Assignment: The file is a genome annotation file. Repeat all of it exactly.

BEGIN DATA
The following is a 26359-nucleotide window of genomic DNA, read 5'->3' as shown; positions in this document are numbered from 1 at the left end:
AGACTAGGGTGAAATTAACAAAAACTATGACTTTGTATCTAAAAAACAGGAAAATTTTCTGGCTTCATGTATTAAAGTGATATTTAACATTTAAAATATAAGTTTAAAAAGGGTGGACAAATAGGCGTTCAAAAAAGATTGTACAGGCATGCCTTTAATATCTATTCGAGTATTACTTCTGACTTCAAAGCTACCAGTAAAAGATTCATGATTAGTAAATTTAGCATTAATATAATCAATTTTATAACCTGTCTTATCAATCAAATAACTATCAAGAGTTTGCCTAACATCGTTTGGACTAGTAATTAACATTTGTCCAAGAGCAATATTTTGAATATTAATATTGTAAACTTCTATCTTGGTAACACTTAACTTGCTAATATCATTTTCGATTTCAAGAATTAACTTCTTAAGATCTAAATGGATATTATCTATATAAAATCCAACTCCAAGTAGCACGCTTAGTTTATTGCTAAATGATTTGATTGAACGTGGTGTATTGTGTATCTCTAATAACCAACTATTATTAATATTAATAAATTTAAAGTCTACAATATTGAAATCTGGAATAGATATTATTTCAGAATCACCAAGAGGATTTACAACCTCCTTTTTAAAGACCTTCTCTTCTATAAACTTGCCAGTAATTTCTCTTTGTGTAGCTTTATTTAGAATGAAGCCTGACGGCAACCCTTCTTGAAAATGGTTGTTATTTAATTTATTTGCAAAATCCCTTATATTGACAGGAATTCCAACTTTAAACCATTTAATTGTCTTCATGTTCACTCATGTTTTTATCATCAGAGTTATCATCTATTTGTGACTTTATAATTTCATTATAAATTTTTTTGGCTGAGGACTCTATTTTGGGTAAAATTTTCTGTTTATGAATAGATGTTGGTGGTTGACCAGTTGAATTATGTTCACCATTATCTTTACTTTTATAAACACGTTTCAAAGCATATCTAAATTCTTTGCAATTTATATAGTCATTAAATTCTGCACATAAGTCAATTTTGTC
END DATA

The following is a 26359-nucleotide window of genomic DNA, read 5'->3' as shown; positions in this document are numbered from 1 at the left end:
AGACTAGGGTGAAATTAACAAAAACTATGACTTTGTATCTAAAAAACAGGAAAATTTTCTGGCTTCATGTATTAAAGTGATATTTAACATTTAAAATATAAGTTTAAAAAGGGTGGACAAATAGGCGTTCAAAAAAGATTGTACAGGCATGCCTTTAATATCTATTCGAGTATTACTTCTGACTTCAAAGCTACCAGTAAAAGATTCATGATTAGTAAATTTAGCATTAATATAATCAATTTTATAACCTGTCTTATCAATCAAATAACTATCAAGAGTTTGCCTAACATCGTTTGGACTAGTAATTAACATTTGTCCAAGAGCAATATTTTGAATATTAATATTGTAAACTTCTATCTTGGTAACACTTAACTTGCTAATATCATTTTCGATTTCAAGAATTAACTTCTTAAGATCTAAATGGATATTATCTATATAAAATCCAACTCCAAGTAGCACGCTTAGTTTATTGCTAAATGATTTGATTGAACGTGGTGTATTGTGTATCTCTAATAACCAACTATTATTAATATTAATAAATTTAAAGTCTACAATATTGAAATCTGGAATAGATATTATTTCAGAATCACCAAGAGGATTTACAACCTCCTTTTTAAAGACCTTCTCTTCTATAAACTTGCCAGTAATTTCTCTTTGTGTAGCTTTATTTAGAATGAAGCCTGACGGCAACCCTTCTTGAAAATGGTTGTTATTTAATTTATTTGCAAAATCCCTTATATTGACAGGAATTCCAACTTTAAACCATTTAATTGTCTTCATGTTCACTCATGTTTTTATCATCAGAGTTATCATCTATTTGTGACTTTATAATTTCATTATAAATTTTTTTGGCTGAGGACTCTATTTTGGGTAAAATTTTCTGTTTATGAATAGATGTTGGTGGTTGACCAGTTGAATTATGTTCACCATTATCTTTACTTTTATAAACACGTTTCAAAGCATATCTAAATTCTTTGCAATTTATATAGTCATTAAATTCTGCACATAAGTCAATTTTGTC